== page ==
pest prone. You will see aphids show up from time to time. Thrips can be an issue, here and there. One of the nice things about mint, is that
it just doesn’t suffer from a lot of the pest problems that other herbs do. There are a lot of varieties of mint. Not all of them are true mints, OK? You’ve got your spearmints, and your peppermints,
and your garden mints, and your sweet mints. Garden and sweet mints are typically kind
of the same thing. Then you’ve got all of these novelty things,
like chocolate mint, and, I don’t even know, there’s a lot of them. Orange mint, and all of these different types
of mint. A lot of those are actually not true mints. A lot of those have mint like flavors, combined
with other flavors, but in the end, they’re not a true mint. When we talk about mints, we’re talking about
spearmint, peppermint, and then like, sweet or garden mint. Primary customers for mint are going to be
restaurants, bars and grocery stores. A lot of consumers really like mint. It tends to be kind of a seasonal thing with
consumers, but in bars you can sell mint year round. They’re always making drinks with mint. It’s super popular, and if you have good mint,
you’ll have no shortage of customers, when it comes to bars. Grocery stores also sell a lot of mint. If you’ve seen mint there, it does not do
well with being cut, and being stuck in a clamshell, so if you walk into a store with
a live tower of mint, you can offer them a real, real compelling product to be selling
to their customers, because the stuff in the clamshells, it is a shadow of what it once
was. It does not have the flavor, doesn’t have
the appearance. It looks like crap. Whenever someone has the opportunity to cut
their own live brand new, fresh mint, they’re going to take that opportunity. Thanks so much for watching. If you want more information on this crop,
check out our recommended crops list, and check out our blog. We talk about this crop in detail there. Thanks so much for watching, and if you find
value in these videos, please do subscribe.

35 comments

  1. thanks for the video, which system is the best for growing mint? Drip irrigation, dwc, or eb and flow? thanks

  2. Iam from Middle east… is it work in this area where temperature are very high..and water with mix chlorinein high level

  3. I think that there is an opportunity, when it comes to choosing (or even better offering) the right mint! Doesn't matter if true or not… but especially when it comes to cocktails and ethnic cooking, specific mints are usually used – and would have an USP, if offered.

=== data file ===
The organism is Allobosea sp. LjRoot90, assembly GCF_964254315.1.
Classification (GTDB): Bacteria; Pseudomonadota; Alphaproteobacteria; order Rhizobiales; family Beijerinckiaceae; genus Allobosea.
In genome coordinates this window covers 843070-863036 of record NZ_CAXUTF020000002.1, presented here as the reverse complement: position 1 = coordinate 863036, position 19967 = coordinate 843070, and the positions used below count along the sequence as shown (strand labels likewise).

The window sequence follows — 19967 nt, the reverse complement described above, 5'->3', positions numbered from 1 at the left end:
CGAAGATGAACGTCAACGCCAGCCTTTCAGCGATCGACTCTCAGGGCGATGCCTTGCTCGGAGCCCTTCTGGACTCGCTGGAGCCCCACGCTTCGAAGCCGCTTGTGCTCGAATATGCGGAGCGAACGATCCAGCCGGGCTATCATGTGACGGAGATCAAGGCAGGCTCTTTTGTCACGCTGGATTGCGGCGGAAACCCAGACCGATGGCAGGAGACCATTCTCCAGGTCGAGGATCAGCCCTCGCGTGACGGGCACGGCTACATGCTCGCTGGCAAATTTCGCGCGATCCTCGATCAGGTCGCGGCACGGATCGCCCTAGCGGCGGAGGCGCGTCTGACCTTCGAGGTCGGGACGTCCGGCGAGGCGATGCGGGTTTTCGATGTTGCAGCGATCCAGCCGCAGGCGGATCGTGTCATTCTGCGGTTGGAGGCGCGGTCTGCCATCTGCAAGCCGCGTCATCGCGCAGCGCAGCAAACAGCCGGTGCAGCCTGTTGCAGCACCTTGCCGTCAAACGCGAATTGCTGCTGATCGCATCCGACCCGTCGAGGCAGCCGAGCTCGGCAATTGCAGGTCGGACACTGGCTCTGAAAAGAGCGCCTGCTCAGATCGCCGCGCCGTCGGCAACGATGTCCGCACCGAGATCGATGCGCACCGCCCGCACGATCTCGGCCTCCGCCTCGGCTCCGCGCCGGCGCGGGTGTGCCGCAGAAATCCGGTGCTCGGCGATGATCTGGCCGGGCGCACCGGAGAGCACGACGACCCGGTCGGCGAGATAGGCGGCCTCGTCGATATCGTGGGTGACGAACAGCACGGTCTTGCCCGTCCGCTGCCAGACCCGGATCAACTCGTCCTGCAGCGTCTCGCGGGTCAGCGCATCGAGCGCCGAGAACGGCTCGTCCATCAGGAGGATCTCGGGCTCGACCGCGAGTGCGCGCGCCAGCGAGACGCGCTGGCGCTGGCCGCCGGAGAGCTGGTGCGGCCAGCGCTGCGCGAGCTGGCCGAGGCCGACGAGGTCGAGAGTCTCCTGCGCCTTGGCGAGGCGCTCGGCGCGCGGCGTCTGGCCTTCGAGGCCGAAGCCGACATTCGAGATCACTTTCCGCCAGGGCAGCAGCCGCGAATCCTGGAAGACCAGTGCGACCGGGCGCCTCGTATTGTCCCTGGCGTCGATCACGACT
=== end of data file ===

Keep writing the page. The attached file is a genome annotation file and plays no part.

E.g. Spearmint is the mint, usually used in juleps, yerba buena (Cuban mint) is usually used for mojitos and Cuban mojo sauce.
    Obviously unique mints like chocolate mint, pineapple mint, would further sell for a premium, if properly marketed.

    It is surprising, that farmers are reacting so slow for the trends….

  4. I really like the specifics you guys put on the side can you also put in a temperature range at lot of them seem to prefer cooler temperatures but its not really specified what that would be.

  5. This page talk about hydroponics
    هذه الصفحة تتحدث عن الزراعة المائية
    https://www.facebook.com/Hydroponics-tech-%D8%AA%D9%83%D9%86%D9%88%D9%84%D9%88%D8%AC%D9%8A%D8%A7-%D8%A7%D9%84%D8%B2%D8%B1%D8%A7%D8%B9%D8%A9-%D8%A7%D9%84%D9%85%D8%A7%D8%A6%D9%8A%D8%A9-123728131429015/

  6. I have mint growing. In a tropical setting produces so much vine how do i control it to thicken the main branch ( it is a clone cutting)

  7. If you're growing those plant with a vertical system, why do you need to make a gap between one zipgrow to another? You can make it more dense if you eliminate the gap between one zipgrow to another isn't it?

  8. Hello , first of all – big thanks for doing this.. you really really helpful.

    Could you please help me resolve my few doubts..

    If I'm growing tomatoes in cocopeat medium, should i be circulating nutrient solution every day three times ? Wouldn't over fertilize and wilt?

    Or should i be feeding nutrient solution once or twice a week and feed rest of the time water??

    I'm doing soilless tomato growing in cocopeat and im afraid of over fertilizing ? Pls help since its hydroponics method nutrient water feeding 3 times a day makes sense but will it cause over fertilizing?

    Many thanks in advance..

  9. Hello how can i see this link ?  It does not work.
    Learn more about growing mint commercially here:
    https://www.brightagrotech.com/growin...